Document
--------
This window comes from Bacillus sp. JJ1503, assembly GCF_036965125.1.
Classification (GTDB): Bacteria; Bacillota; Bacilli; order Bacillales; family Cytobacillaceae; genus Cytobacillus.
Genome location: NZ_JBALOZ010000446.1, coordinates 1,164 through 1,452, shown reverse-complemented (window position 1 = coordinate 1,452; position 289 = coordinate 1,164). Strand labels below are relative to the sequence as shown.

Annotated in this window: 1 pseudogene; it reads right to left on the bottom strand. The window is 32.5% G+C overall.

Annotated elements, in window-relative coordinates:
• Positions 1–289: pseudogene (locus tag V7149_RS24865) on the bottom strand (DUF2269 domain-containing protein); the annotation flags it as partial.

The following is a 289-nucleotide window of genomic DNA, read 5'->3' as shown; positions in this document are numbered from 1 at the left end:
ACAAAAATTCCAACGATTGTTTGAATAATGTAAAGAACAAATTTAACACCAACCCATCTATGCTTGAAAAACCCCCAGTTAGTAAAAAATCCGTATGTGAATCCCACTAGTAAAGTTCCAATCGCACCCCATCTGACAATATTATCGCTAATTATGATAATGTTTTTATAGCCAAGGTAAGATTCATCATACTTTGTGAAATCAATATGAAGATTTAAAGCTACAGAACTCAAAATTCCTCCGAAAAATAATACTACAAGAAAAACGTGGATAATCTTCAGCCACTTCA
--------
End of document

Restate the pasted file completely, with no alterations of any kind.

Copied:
This window comes from Bacillus sp. JJ1503, assembly GCF_036965125.1.
Classification (GTDB): Bacteria; Bacillota; Bacilli; order Bacillales; family Cytobacillaceae; genus Cytobacillus.
Genome location: NZ_JBALOZ010000446.1, coordinates 1,164 through 1,452, shown reverse-complemented (window position 1 = coordinate 1,452; position 289 = coordinate 1,164). Strand labels below are relative to the sequence as shown.

Annotated in this window: 1 pseudogene; it reads right to left on the bottom strand. The window is 32.5% G+C overall.

Annotated elements, in window-relative coordinates:
• Positions 1–289: pseudogene (locus tag V7149_RS24865) on the bottom strand (DUF2269 domain-containing protein); the annotation flags it as partial.

The following is a 289-nucleotide window of genomic DNA, read 5'->3' as shown; positions in this document are numbered from 1 at the left end:
ACAAAAATTCCAACGATTGTTTGAATAATGTAAAGAACAAATTTAACACCAACCCATCTATGCTTGAAAAACCCCCAGTTAGTAAAAAATCCGTATGTGAATCCCACTAGTAAAGTTCCAATCGCACCCCATCTGACAATATTATCGCTAATTATGATAATGTTTTTATAGCCAAGGTAAGATTCATCATACTTTGTGAAATCAATATGAAGATTTAAAGCTACAGAACTCAAAATTCCTCCGAAAAATAATACTACAAGAAAAACGTGGATAATCTTCAGCCACTTCA